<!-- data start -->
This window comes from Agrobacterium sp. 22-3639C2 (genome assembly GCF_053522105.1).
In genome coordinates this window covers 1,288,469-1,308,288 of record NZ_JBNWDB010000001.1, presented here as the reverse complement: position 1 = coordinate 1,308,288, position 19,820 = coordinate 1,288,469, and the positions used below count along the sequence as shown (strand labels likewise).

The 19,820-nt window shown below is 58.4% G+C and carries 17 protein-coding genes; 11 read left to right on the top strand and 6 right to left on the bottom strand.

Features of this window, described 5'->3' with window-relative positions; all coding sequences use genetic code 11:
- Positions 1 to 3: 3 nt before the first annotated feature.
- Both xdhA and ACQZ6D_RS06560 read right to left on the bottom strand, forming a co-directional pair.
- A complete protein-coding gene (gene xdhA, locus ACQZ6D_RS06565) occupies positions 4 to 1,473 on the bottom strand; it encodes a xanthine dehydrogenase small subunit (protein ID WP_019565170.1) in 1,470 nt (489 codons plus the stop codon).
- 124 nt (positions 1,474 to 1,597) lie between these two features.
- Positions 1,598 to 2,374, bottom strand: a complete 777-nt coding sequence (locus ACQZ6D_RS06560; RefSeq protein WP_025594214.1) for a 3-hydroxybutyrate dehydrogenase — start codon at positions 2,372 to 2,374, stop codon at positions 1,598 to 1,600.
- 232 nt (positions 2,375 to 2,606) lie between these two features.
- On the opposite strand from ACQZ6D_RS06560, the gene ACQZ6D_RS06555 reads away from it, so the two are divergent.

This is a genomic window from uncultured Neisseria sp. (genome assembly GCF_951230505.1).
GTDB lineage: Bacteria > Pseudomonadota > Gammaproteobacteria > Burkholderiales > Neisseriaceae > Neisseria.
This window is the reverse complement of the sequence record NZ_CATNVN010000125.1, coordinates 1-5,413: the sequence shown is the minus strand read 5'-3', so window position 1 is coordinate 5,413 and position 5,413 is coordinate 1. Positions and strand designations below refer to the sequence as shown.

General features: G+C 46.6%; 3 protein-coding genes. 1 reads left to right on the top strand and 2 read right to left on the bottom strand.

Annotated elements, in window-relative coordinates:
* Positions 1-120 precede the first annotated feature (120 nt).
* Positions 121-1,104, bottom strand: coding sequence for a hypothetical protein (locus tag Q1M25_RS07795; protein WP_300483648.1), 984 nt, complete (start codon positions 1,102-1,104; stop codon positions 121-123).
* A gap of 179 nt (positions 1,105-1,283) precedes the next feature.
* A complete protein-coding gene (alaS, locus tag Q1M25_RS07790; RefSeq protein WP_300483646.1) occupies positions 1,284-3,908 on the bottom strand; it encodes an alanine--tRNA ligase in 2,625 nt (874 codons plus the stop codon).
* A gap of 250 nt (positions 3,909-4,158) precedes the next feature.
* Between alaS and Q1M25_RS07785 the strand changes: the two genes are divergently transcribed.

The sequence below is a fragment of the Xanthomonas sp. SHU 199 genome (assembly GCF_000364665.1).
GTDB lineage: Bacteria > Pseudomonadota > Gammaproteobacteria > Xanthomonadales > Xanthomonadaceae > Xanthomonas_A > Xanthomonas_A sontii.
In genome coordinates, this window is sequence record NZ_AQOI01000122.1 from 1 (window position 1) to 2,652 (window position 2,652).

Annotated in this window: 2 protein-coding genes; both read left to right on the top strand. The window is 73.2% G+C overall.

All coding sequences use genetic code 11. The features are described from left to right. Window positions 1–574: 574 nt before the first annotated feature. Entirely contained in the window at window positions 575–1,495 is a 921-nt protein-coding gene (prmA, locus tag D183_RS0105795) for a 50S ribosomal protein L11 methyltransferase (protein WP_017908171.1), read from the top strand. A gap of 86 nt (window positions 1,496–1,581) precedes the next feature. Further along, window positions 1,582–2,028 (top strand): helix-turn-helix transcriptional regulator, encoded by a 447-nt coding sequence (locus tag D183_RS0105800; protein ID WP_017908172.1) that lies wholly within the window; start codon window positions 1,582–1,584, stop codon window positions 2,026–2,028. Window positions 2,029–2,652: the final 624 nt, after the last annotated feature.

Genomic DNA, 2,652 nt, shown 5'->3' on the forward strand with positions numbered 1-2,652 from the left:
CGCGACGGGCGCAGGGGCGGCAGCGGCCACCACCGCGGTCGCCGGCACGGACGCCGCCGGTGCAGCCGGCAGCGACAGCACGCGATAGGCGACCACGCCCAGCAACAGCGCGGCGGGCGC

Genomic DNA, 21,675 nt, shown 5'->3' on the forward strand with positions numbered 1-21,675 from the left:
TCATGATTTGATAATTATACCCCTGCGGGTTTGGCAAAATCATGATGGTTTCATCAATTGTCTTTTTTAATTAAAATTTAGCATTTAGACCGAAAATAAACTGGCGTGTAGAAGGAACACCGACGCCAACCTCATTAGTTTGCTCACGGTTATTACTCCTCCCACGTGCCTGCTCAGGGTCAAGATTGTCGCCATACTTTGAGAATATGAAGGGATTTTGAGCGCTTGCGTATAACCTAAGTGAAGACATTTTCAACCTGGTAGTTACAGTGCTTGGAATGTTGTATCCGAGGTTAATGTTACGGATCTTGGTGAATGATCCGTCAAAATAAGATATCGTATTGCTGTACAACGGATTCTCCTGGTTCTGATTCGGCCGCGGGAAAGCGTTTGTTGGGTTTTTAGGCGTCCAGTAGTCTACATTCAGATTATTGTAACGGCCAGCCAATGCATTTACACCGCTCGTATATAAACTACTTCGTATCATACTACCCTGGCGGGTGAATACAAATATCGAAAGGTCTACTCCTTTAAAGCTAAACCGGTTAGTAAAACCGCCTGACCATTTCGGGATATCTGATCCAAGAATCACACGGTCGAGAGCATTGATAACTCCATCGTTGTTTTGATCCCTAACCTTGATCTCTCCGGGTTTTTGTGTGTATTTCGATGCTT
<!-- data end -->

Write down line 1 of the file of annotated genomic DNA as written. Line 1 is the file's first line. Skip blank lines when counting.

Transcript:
This window comes from Agrobacterium sp. 22-3639C2 (genome assembly GCF_053522105.1).